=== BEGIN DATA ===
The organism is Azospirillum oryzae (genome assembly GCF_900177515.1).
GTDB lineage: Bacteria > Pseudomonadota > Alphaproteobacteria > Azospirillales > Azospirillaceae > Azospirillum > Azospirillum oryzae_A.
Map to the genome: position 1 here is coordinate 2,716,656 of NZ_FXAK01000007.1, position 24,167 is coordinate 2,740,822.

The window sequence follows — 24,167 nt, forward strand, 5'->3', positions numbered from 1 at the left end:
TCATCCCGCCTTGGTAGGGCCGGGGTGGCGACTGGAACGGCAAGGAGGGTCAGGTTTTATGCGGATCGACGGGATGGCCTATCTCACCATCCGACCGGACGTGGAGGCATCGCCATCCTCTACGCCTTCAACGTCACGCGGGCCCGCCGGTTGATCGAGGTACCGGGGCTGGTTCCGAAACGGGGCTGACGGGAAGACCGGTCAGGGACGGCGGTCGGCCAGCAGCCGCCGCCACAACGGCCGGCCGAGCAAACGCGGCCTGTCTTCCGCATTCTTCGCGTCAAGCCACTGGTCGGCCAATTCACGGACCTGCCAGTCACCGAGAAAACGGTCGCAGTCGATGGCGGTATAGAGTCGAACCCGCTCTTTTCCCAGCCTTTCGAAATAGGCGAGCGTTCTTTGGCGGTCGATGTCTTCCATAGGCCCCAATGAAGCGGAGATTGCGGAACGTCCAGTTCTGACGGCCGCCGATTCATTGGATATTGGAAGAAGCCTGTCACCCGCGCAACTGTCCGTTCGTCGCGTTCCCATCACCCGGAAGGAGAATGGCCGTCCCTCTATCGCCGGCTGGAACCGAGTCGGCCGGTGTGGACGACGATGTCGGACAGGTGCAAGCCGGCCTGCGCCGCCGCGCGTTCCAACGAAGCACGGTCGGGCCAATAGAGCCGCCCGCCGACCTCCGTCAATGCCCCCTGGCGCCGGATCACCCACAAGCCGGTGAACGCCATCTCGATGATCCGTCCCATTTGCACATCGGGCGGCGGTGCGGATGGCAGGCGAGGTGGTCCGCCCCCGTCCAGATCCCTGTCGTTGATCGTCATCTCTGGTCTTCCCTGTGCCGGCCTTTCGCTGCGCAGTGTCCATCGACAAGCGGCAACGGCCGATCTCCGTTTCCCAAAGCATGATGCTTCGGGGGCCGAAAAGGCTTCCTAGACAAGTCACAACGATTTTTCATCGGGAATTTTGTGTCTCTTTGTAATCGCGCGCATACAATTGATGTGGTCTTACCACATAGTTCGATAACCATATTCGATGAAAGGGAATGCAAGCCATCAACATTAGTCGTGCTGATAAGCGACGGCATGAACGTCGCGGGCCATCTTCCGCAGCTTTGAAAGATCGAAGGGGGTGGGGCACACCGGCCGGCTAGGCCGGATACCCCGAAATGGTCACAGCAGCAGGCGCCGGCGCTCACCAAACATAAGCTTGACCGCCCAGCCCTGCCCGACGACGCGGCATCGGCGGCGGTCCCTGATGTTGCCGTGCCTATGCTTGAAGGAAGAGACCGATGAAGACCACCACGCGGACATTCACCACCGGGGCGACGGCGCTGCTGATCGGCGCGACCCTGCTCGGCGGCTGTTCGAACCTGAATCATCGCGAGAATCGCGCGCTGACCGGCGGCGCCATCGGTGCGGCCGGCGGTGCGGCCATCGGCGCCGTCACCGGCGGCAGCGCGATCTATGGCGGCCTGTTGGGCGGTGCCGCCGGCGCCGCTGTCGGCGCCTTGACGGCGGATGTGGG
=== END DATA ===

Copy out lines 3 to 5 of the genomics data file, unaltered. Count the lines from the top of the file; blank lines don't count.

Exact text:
Map to the genome: position 1 here is coordinate 2,716,656 of NZ_FXAK01000007.1, position 24,167 is coordinate 2,740,822.

The window sequence follows — 24,167 nt, forward strand, 5'->3', positions numbered from 1 at the left end:
TCATCCCGCCTTGGTAGGGCCGGGGTGGCGACTGGAACGGCAAGGAGGGTCAGGTTTTATGCGGATCGACGGGATGGCCTATCTCACCATCCGACCGGACGTGGAGGCATCGCCATCCTCTACGCCTTCAACGTCACGCGGGCCCGCCGGTTGATCGAGGTACCGGGGCTGGTTCCGAAACGGGGCTGACGGGAAGACCGGTCAGGGACGGCGGTCGGCCAGCAGCCGCCGCCACAACGGCCGGCCGAGCAAACGCGGCCTGTCTTCCGCATTCTTCGCGTCAAGCCACTGGTCGGCCAATTCACGGACCTGCCAGTCACCGAGAAAACGGTCGCAGTCGATGGCGGTATAGAGTCGAACCCGCTCTTTTCCCAGCCTTTCGAAATAGGCGAGCGTTCTTTGGCGGTCGATGTCTTCCATAGGCCCCAATGAAGCGGAGATTGCGGAACGTCCAGTTCTGACGGCCGCCGATTCATTGGATATTGGAAGAAGCCTGTCACCCGCGCAACTGTCCGTTCGTCGCGTTCCCATCACCCGGAAGGAGAATGGCCGTCCCTCTATCGCCGGCTGGAACCGAGTCGGCCGGTGTGGACGACGATGTCGGACAGGTGCAAGCCGGCCTGCGCCGCCGCGCGTTCCAACGAAGCACGGTCGGGCCAATAGAGCCGCCCGCCGACCTCCGTCAATGCCCCCTGGCGCCGGATCACCCACAAGCCGGTGAACGCCATCTCGATGATCCGTCCCATTTGCACATCGGGCGGCGGTGCGGATGGCAGGCGAGGTGGTCCGCCCCCGTCCAGATCCCTGTCGTTGATCGTCATCTCTGGTCTTCCCTGTGCCGGCCTTTCGCTGCGCAGTGTCCATCGACAAGCGGCAACGGCCGATCTCCGTTTCCCAAAGCATGATGCTTCGGGGGCCGAAAAGGCTTCCTAGACAAGTCACAACGATTTTTCATCGGGAATTTTGTGTCTCTTTGTAATCGCGCGCATACAATTGATGTGGTCTTACCACATAGTTCGATAACCATATTCGATGAAAGGGAATGCAAGCCATCAACATTAGTCGTGCTGATAAGCGACGGCATGAACGTCGCGGGCCATCTTCCGCAGCTTTGAAAGATCGAAGGGGGTGGGGCACACCGGCCGGCTAGGCCGGATACCCCGAAATGGTCACAGCAGCAGGCGCCGGCGCTCACCAAACATAAGCTTGACCGCCCAGCCCTGCCCGACGACGCGGCATCGGCGGCGGTCCCTGATGTTGCCGTGCCTATGCTTGAAGGAAGAGACCGATGAAGACCACCACGCGGACATTCACCACCGGGGCGACGGCGCTGCTGATCGGCGCGACCCTGCTCGGCGGCTGTTCGAACCTGAATCATCGCGAGAATCGCGCGCTGACCGGCGGCGCCATCGGTGCGGCCGGCGGTGCGGCCATCGGCGCCGTCACCGGCGGCAGCGCGATCTATGGCGGCCTGTTGGGCGGTGCCGCCGGCGCCGCTGTCGGCGCCTTGACGGCGGATGTGGG